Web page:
and in some cases that has increased the amount of vehicle miles on the road. Right, so there is a trade-off we need to be aware of there. Policy needs to be involved to make sure that we don't go too much in one direction. Right? Yeah, one of the things that was interesting about the lockdown, too, is that everybody was forced to go home, not just people who live far away, or people with maybe family to take care of. It's like even the managers, you know, from the CEO to the, you know, to every worker in the company, everybody was sent home. And so they're all experiencing it together, you know, it wasn't like us-and-them culture of like, the people who went to the office had one kind of work culture and everybody else was left out.
It's like everybody's experiencing the same thing. And every company, every organization, every school had to do it together. That never happened before, so maybe this will have at least some lasting value of, at least I hope, of maybe avoiding some of the unnecessary work travel. Especially like the, you know, God, I hated spending so much time in airplanes for my job, especially working on climate change. Seems pretty weird. Now, maybe we really don't have to as much. It'll be a lot easier to give a conference seminar, and the culture has changed,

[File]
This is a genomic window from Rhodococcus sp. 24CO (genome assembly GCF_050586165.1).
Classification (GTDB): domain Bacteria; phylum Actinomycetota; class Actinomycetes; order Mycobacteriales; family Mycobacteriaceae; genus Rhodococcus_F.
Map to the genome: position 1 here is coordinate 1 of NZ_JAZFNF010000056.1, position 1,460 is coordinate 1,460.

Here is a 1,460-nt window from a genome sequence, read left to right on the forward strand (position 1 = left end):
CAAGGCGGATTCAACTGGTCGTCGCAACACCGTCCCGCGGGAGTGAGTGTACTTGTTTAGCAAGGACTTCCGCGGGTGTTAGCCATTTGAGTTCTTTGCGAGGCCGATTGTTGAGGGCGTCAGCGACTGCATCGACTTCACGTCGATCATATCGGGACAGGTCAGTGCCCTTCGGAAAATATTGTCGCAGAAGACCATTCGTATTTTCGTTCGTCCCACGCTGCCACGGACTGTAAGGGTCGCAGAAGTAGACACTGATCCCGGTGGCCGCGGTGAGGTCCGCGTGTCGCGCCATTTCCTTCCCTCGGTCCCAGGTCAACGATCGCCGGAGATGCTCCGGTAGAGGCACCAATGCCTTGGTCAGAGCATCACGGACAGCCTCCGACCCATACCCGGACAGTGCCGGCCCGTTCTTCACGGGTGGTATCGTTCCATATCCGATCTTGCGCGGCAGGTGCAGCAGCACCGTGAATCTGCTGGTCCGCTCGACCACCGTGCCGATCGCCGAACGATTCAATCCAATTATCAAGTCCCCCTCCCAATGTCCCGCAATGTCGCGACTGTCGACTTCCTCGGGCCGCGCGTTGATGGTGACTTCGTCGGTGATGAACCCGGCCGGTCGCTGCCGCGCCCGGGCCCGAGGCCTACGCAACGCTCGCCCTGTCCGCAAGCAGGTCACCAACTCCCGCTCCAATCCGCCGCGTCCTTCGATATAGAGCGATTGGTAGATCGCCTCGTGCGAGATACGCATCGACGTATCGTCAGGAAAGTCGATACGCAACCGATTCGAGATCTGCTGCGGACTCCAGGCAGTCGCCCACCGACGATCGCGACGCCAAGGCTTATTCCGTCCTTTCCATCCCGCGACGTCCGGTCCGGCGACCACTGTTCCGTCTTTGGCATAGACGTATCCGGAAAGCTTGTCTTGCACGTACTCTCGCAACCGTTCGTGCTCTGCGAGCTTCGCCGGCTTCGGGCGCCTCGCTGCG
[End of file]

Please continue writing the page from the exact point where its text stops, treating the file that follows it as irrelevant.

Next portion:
maybe for the better, maybe for good, to get rid of some of that stuff. I can imagine a world where we have – that can lead to I suppose more – direct the world toward democratization, you know, you're breaking down the barriers of who can attend said conference, right? When it becomes standard for you to have an event and you have an enormous attendance virtually. Even if it's a physical event, it's going to be common now to have that be a significant portion of attendance. So I think that's great.
Yeah, that's good, it makes it easier for people with less money, people who have you know, families to take care of, it could help maybe – Or further away, right? Yeah, well, exactly, you know, help with internationalization and maybe more equity for more people to participate in these kind of conversations which is really cool. Well what are some of the other kind of really great trends you see in climate solutions? We talked about electrification, kind of urban design, telepresence. What are some other areas you think are pretty exciting? Yeah, I think – So we talked about aviation, right? Aviation vehicle efficiency improvement has been on the books for a while, right? Now, airlines have, you know, in the past, it was about a third of their cost, the operation costs, attributed to fuel costs, right? Now that fuel is more expensive, of course, they're going to...fuel prices, they were negative a bit of time. And it means that that component, assuming that, you know, demand for aviation is back to where it was, that could be much lower, much more subdued.